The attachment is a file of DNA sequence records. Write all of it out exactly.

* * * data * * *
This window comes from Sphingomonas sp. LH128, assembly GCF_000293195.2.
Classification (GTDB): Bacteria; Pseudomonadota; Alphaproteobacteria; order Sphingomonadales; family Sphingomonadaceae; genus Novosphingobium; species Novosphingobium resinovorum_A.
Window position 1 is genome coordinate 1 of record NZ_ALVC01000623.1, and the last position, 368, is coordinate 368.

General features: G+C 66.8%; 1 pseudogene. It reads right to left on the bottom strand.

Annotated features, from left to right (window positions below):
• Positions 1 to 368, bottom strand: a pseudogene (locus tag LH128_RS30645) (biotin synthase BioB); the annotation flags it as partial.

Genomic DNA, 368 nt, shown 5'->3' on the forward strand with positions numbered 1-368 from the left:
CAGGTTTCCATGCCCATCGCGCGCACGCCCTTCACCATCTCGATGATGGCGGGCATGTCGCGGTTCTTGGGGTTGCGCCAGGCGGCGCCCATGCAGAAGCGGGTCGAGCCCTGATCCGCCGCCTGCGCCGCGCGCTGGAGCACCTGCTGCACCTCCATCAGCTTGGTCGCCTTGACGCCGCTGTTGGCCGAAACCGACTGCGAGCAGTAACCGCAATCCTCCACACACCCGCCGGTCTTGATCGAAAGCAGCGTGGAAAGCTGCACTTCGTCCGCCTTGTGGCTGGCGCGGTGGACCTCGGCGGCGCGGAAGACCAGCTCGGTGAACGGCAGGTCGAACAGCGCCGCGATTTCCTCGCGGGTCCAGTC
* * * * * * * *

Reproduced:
This window comes from Sphingomonas sp. LH128, assembly GCF_000293195.2.
Classification (GTDB): Bacteria; Pseudomonadota; Alphaproteobacteria; order Sphingomonadales; family Sphingomonadaceae; genus Novosphingobium; species Novosphingobium resinovorum_A.
Window position 1 is genome coordinate 1 of record NZ_ALVC01000623.1, and the last position, 368, is coordinate 368.

General features: G+C 66.8%; 1 pseudogene. It reads right to left on the bottom strand.

Annotated features, from left to right (window positions below):
• Positions 1 to 368, bottom strand: a pseudogene (locus tag LH128_RS30645) (biotin synthase BioB); the annotation flags it as partial.

Genomic DNA, 368 nt, shown 5'->3' on the forward strand with positions numbered 1-368 from the left:
CAGGTTTCCATGCCCATCGCGCGCACGCCCTTCACCATCTCGATGATGGCGGGCATGTCGCGGTTCTTGGGGTTGCGCCAGGCGGCGCCCATGCAGAAGCGGGTCGAGCCCTGATCCGCCGCCTGCGCCGCGCGCTGGAGCACCTGCTGCACCTCCATCAGCTTGGTCGCCTTGACGCCGCTGTTGGCCGAAACCGACTGCGAGCAGTAACCGCAATCCTCCACACACCCGCCGGTCTTGATCGAAAGCAGCGTGGAAAGCTGCACTTCGTCCGCCTTGTGGCTGGCGCGGTGGACCTCGGCGGCGCGGAAGACCAGCTCGGTGAACGGCAGGTCGAACAGCGCCGCGATTTCCTCGCGGGTCCAGTC